You’ve heard the saying before that there are a few guarantees in life: death and taxes. I’d also like to add another: guaranteeing yourself a rate of return. I get asked this question frequently, usually by someone who’s a conservative investor or someone looking for a “sure thing”. This is what I tell them and I am telling you. Call this your money back guarantee. For the majority of readers, this will come into play as most of you have debt in some form or another. Whether it’s your mortgage, automobile, boat, credit cards, college, many Americans have different amounts of debt all at different interest rates. Typically, your consumer debt (credit cards) is going to have the highest interest rates. Here’s how to guarantee yourself a rate of return: PAY DOWN YOUR DEBT. By paying down your debt you will be guaranteeing yourself the rate of return equal […]

How Financial Advisers Get Paid

  As you begin your search for a financial professional it’s going to be important to know how the particular professional you choose will get paid. It will also be important to ask questions not only in regards to their compensation, but who actually pays the adviser.  There are generally three ways in which financial advisers and planners get paid. Commission:  An adviser that’s paid on commission generally gets paid based on the underlying product they sell. Commission rates vary depending on the product sold – anywhere from 5% to 50%. Term Life insurance for example, will have roughly a 40% commission rate on the annual premium for the first year. Whole Life insurance is generally 50% the first year. The difference being Term Life may have an annual premium of $1,000 where Whole Life may have an annual premium of $5,000. It can be difficult to be objective when an adviser can make $2,500 versus $400 […]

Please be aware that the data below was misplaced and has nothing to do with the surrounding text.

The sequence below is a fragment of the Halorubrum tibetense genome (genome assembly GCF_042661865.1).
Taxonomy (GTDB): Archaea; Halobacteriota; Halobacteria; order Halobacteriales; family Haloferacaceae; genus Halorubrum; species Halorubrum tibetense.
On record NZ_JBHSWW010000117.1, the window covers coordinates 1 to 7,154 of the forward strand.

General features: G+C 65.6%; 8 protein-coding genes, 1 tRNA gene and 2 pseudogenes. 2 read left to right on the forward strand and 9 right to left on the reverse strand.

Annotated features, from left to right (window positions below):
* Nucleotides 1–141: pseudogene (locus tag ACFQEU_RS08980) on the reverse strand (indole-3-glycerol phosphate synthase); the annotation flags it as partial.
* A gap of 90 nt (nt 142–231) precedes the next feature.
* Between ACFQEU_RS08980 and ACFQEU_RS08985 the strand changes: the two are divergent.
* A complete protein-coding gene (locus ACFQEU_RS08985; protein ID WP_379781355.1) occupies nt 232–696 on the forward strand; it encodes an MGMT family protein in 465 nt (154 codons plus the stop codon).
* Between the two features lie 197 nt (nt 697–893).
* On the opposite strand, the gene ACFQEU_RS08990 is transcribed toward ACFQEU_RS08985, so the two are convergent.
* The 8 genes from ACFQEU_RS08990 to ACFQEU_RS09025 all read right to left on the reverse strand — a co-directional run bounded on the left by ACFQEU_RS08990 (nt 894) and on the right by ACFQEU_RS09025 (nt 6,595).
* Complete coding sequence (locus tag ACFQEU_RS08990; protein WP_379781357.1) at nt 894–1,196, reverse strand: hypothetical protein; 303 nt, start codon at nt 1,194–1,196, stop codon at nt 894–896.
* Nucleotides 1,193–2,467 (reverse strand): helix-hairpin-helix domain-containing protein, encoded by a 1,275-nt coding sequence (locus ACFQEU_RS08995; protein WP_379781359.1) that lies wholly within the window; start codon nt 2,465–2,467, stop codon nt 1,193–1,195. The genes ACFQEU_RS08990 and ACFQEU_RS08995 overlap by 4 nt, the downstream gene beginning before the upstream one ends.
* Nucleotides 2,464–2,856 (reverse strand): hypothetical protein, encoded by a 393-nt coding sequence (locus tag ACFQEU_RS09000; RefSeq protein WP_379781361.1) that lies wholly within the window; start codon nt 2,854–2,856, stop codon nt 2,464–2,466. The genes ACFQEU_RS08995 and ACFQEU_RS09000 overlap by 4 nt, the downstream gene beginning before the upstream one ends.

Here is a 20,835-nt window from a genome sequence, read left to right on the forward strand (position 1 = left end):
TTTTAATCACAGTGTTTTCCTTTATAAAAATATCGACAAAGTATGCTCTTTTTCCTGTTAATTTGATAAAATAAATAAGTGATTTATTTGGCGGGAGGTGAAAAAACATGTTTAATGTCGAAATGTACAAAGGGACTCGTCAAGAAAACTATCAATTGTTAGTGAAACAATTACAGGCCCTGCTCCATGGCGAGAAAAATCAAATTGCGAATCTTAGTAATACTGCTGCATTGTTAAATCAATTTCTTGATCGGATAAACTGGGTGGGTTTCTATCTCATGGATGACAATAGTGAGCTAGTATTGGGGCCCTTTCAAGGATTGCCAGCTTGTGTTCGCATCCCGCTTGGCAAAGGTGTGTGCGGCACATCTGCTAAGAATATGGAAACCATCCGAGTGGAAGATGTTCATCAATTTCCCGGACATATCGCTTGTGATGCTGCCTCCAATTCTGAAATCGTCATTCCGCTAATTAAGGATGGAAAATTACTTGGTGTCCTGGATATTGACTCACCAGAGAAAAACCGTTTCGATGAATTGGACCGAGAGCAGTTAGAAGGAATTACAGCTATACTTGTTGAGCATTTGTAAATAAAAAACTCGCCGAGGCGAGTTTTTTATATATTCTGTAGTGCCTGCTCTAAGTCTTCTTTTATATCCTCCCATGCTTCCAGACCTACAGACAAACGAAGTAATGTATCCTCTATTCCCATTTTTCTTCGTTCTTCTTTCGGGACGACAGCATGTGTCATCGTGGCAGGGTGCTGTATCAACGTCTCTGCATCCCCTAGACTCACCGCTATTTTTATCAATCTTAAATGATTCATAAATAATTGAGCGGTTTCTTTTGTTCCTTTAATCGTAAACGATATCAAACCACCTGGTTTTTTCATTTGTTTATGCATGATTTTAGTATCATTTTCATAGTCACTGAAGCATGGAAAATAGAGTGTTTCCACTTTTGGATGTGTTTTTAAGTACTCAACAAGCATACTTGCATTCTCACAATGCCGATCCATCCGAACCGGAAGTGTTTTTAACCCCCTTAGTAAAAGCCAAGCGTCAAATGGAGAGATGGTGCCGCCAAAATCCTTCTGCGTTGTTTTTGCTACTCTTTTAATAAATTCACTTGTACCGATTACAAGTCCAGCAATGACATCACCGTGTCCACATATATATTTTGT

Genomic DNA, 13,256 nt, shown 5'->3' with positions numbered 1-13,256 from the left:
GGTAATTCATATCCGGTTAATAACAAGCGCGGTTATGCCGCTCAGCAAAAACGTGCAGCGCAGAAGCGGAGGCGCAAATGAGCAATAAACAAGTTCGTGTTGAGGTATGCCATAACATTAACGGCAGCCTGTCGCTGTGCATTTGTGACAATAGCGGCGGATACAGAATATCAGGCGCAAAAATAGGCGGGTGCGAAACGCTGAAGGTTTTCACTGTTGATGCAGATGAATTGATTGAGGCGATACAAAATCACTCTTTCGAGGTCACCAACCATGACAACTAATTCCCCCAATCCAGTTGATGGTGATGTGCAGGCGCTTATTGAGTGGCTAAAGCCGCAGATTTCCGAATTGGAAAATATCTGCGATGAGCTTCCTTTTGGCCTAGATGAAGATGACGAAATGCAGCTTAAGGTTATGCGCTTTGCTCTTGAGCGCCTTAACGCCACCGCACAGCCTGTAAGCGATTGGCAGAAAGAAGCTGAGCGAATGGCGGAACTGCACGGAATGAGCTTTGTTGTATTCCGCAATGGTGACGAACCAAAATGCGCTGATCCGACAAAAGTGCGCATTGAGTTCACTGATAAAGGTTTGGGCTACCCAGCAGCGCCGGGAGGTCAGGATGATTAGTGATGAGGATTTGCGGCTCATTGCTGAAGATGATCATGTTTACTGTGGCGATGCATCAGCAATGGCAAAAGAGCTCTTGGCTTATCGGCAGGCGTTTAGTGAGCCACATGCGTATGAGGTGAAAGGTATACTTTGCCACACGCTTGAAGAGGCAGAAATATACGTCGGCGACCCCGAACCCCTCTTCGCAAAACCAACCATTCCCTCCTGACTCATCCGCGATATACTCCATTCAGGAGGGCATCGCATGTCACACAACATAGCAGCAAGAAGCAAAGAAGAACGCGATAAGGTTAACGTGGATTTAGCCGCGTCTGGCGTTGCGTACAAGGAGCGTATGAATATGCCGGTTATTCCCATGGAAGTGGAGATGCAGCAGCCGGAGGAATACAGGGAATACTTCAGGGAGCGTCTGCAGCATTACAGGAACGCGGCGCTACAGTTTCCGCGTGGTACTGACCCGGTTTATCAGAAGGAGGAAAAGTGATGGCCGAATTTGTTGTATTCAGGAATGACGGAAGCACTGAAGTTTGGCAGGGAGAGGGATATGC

Why You Need an Emergency Fund

You may or may not have heard that it’s wise to have an emergency fund. Even if you’ve heard it, you may not be aware of what it means and why you should have one – and more importantly why you need one. An emergency fund is just that. It’s money set aside for a rainy day, an unexpected bump in the road, or for a real emergency or an expense that you haven’t specifically planned for. Examples of those unexpected expenses (borderline redundant – I know) include a car accident, disability, storm damage to your home, losing a job, being a victim of theft, etc. So what makes up an emergency fund? Generally, a good place to start is to have a goal of at least 3 to 6 months of non-discretionary living expenses put away in a relatively liquid account such as a savings, checking or money market […]